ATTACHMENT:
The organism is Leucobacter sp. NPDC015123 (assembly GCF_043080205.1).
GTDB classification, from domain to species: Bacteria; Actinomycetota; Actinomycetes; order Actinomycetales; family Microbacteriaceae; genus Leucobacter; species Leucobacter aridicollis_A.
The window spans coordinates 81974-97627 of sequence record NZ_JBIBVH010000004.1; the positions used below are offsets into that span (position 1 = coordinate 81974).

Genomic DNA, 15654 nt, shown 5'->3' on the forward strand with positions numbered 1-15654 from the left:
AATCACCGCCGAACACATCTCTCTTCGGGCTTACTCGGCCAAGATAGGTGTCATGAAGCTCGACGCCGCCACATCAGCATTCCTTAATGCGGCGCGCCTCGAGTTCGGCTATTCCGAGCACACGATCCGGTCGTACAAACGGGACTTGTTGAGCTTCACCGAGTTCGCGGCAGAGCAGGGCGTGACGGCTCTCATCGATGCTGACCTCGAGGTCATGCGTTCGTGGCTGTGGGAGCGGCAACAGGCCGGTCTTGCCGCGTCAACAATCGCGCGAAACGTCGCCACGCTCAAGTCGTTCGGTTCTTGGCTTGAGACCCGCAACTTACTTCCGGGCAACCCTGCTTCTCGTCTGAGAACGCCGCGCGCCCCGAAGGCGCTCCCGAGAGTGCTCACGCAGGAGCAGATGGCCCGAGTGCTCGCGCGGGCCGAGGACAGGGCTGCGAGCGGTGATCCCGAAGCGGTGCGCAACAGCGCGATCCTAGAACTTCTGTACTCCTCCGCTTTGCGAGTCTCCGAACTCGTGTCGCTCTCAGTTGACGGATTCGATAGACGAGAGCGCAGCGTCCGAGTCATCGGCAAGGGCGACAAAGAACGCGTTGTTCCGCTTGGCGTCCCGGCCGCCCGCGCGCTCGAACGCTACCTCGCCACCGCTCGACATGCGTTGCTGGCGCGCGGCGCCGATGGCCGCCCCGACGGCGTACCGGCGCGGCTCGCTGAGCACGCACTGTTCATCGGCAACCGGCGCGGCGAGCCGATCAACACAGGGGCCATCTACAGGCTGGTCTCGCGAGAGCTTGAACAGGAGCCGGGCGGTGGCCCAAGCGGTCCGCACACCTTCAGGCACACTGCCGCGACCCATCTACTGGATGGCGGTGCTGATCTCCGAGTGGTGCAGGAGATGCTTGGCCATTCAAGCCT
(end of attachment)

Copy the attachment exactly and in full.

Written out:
The organism is Leucobacter sp. NPDC015123 (assembly GCF_043080205.1).
GTDB classification, from domain to species: Bacteria; Actinomycetota; Actinomycetes; order Actinomycetales; family Microbacteriaceae; genus Leucobacter; species Leucobacter aridicollis_A.
The window spans coordinates 81974-97627 of sequence record NZ_JBIBVH010000004.1; the positions used below are offsets into that span (position 1 = coordinate 81974).

Genomic DNA, 15654 nt, shown 5'->3' on the forward strand with positions numbered 1-15654 from the left:
AATCACCGCCGAACACATCTCTCTTCGGGCTTACTCGGCCAAGATAGGTGTCATGAAGCTCGACGCCGCCACATCAGCATTCCTTAATGCGGCGCGCCTCGAGTTCGGCTATTCCGAGCACACGATCCGGTCGTACAAACGGGACTTGTTGAGCTTCACCGAGTTCGCGGCAGAGCAGGGCGTGACGGCTCTCATCGATGCTGACCTCGAGGTCATGCGTTCGTGGCTGTGGGAGCGGCAACAGGCCGGTCTTGCCGCGTCAACAATCGCGCGAAACGTCGCCACGCTCAAGTCGTTCGGTTCTTGGCTTGAGACCCGCAACTTACTTCCGGGCAACCCTGCTTCTCGTCTGAGAACGCCGCGCGCCCCGAAGGCGCTCCCGAGAGTGCTCACGCAGGAGCAGATGGCCCGAGTGCTCGCGCGGGCCGAGGACAGGGCTGCGAGCGGTGATCCCGAAGCGGTGCGCAACAGCGCGATCCTAGAACTTCTGTACTCCTCCGCTTTGCGAGTCTCCGAACTCGTGTCGCTCTCAGTTGACGGATTCGATAGACGAGAGCGCAGCGTCCGAGTCATCGGCAAGGGCGACAAAGAACGCGTTGTTCCGCTTGGCGTCCCGGCCGCCCGCGCGCTCGAACGCTACCTCGCCACCGCTCGACATGCGTTGCTGGCGCGCGGCGCCGATGGCCGCCCCGACGGCGTACCGGCGCGGCTCGCTGAGCACGCACTGTTCATCGGCAACCGGCGCGGCGAGCCGATCAACACAGGGGCCATCTACAGGCTGGTCTCGCGAGAGCTTGAACAGGAGCCGGGCGGTGGCCCAAGCGGTCCGCACACCTTCAGGCACACTGCCGCGACCCATCTACTGGATGGCGGTGCTGATCTCCGAGTGGTGCAGGAGATGCTTGGCCATTCAAGCCT